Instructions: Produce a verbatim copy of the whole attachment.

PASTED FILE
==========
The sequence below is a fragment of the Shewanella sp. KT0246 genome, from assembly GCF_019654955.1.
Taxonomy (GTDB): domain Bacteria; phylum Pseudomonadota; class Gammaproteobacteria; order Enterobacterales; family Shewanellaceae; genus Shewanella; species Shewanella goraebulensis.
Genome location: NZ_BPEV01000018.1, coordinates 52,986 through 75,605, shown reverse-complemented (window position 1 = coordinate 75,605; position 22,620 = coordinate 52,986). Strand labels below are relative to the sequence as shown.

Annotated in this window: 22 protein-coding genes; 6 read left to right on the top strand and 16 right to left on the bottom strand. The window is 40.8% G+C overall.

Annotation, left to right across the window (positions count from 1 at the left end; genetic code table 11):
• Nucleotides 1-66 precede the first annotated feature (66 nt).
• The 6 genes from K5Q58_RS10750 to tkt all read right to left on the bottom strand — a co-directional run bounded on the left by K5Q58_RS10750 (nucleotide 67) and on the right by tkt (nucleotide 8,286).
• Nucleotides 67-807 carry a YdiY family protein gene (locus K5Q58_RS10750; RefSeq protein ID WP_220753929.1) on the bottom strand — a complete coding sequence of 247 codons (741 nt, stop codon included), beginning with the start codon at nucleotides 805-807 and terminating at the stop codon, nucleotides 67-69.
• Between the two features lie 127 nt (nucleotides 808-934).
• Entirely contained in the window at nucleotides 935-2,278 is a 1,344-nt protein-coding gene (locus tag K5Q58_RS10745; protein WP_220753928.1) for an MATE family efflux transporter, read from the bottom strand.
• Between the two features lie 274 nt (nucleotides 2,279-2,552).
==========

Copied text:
The sequence below is a fragment of the Shewanella sp. KT0246 genome, from assembly GCF_019654955.1.
Taxonomy (GTDB): domain Bacteria; phylum Pseudomonadota; class Gammaproteobacteria; order Enterobacterales; family Shewanellaceae; genus Shewanella; species Shewanella goraebulensis.
Genome location: NZ_BPEV01000018.1, coordinates 52,986 through 75,605, shown reverse-complemented (window position 1 = coordinate 75,605; position 22,620 = coordinate 52,986). Strand labels below are relative to the sequence as shown.

Annotated in this window: 22 protein-coding genes; 6 read left to right on the top strand and 16 right to left on the bottom strand. The window is 40.8% G+C overall.

Annotation, left to right across the window (positions count from 1 at the left end; genetic code table 11):
• Nucleotides 1-66 precede the first annotated feature (66 nt).
• The 6 genes from K5Q58_RS10750 to tkt all read right to left on the bottom strand — a co-directional run bounded on the left by K5Q58_RS10750 (nucleotide 67) and on the right by tkt (nucleotide 8,286).
• Nucleotides 67-807 carry a YdiY family protein gene (locus K5Q58_RS10750; RefSeq protein ID WP_220753929.1) on the bottom strand — a complete coding sequence of 247 codons (741 nt, stop codon included), beginning with the start codon at nucleotides 805-807 and terminating at the stop codon, nucleotides 67-69.
• Between the two features lie 127 nt (nucleotides 808-934).
• Entirely contained in the window at nucleotides 935-2,278 is a 1,344-nt protein-coding gene (locus tag K5Q58_RS10745; protein WP_220753928.1) for an MATE family efflux transporter, read from the bottom strand.
• Between the two features lie 274 nt (nucleotides 2,279-2,552).